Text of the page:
Plot: Six young tourists, bored on Cancun beaches, head into the jungle on a day trip to an archeological site and find the trip lasts a lifetime, because their lives do not last long. The predators are man-eating vines that like to play with their food before gulping it down.
Gist: We don't mind revealing that all the tourists die because you'll save yourself time and money by not reading this. Sadly, author Smith took 13 years to follow up his bestselling first novel, A Simple Plan (1993), with a mediocre sophomore effort.
Plot: A homicide detective investigates the killing of a teenager while trying to mentor his own teenage son. A legendary retired detective and a cashiered cop join his pursuit of justice.
Gist: Don't read this unless you can take extremely gritty portrayals of inner-city life that include sex, violence, obscenity, and profanity. But critics' descriptions of Pelecanos' writing as "passionate, vital . . . powerful . . . polished, exquisitely honed" ring true. He turns what could be pulp fiction into heart-breaking social description that doesn't abandon rubbed-raw family values.
Plot: An elderly man in a nursing home remembers his Depression-era youth spent as a veterinarian at a traveling circus.
Gist: To all but one of the nurses in the home, Jacob Jankowski is just an old man, like all the others. This moving novel jumps from his humiliating and impotent life at the home to the vibrant days of his youth, when he lived and loved among the bullies, freaks, and drifters at a traveling circus. Some bad language and sex.
Plot: America's most popular morning talk show host jeopardizes her career and family when she utters an open-mike obscenity. Meghan's high-flying life and public crash cause her younger sister Bridget, the tale's narrator, to get a better grip on their relationship.
Gist: Bridget is a social worker at a women's homeless shelter in the Bronx, which is supposed to lend this novel grittiness. Instead, her work just highlights how superficial the rest is. At one point Bridget says about New York, "It is the center of the universe." Surely Quindlen agrees.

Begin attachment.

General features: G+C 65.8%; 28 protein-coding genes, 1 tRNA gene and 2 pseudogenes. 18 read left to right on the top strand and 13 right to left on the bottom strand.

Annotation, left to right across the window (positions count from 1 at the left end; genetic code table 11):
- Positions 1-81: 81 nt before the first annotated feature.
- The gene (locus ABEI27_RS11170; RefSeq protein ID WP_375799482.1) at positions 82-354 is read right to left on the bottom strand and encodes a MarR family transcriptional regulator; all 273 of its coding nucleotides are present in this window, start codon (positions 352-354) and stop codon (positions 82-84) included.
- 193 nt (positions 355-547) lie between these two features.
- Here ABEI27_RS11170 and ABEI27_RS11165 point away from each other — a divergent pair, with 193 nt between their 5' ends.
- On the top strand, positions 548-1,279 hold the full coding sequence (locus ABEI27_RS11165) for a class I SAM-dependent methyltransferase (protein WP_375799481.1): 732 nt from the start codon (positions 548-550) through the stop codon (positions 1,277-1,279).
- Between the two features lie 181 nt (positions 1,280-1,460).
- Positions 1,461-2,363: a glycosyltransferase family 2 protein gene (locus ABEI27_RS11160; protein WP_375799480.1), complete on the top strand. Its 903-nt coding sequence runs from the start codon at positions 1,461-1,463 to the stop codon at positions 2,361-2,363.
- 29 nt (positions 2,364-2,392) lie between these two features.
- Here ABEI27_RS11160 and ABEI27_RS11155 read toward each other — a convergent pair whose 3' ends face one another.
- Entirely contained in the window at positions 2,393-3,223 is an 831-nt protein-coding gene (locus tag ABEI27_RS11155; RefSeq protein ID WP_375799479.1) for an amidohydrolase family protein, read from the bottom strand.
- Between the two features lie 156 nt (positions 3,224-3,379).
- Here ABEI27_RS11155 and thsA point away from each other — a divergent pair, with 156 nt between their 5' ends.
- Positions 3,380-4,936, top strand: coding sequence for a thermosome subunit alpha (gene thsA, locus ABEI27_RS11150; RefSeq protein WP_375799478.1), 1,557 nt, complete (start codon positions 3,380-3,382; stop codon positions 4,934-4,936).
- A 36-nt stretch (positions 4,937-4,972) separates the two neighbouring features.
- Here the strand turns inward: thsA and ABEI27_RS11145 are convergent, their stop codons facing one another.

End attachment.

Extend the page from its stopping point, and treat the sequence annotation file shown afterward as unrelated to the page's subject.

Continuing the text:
Are the anti-alcohol conventions of Christian fiction crumbling? In Jo Kadlecek's A Mile from Sunday (NavPress, 2006), religion reporter Jonna Lightfoot McLaughlin chases down leads for a story about a fraudulent minister while coping with typical chick-lit angst. She's an evangelical but, thanks to her job and her upbringing by spiritually seeking hippies, she's comfortable talking with non-Christians. She also drinks beer. In The Cubicle Next Door by Siri Mitchell (Harvest House, 2006), the two main characters, who share a cubicle and resist a romantic attraction, can't find a decent church in Colorado Springs. They end up in a Catholic Church (for the liturgy)-and also drink beer.
A nonfiction convention-that Christians should be happy, happy, happy, happy, happy all the time-takes a hit in When Saints Sing the Blues (Baker, 2006). Author Brenda Poinsett examines depression through the lives of biblical characters such as Job, Jeremiah, Jonah, and Paul. She writes empathetically-she has suffered from depression-and also practically by showing how biblical saints reoriented their thinking and feelings through a refocus on God.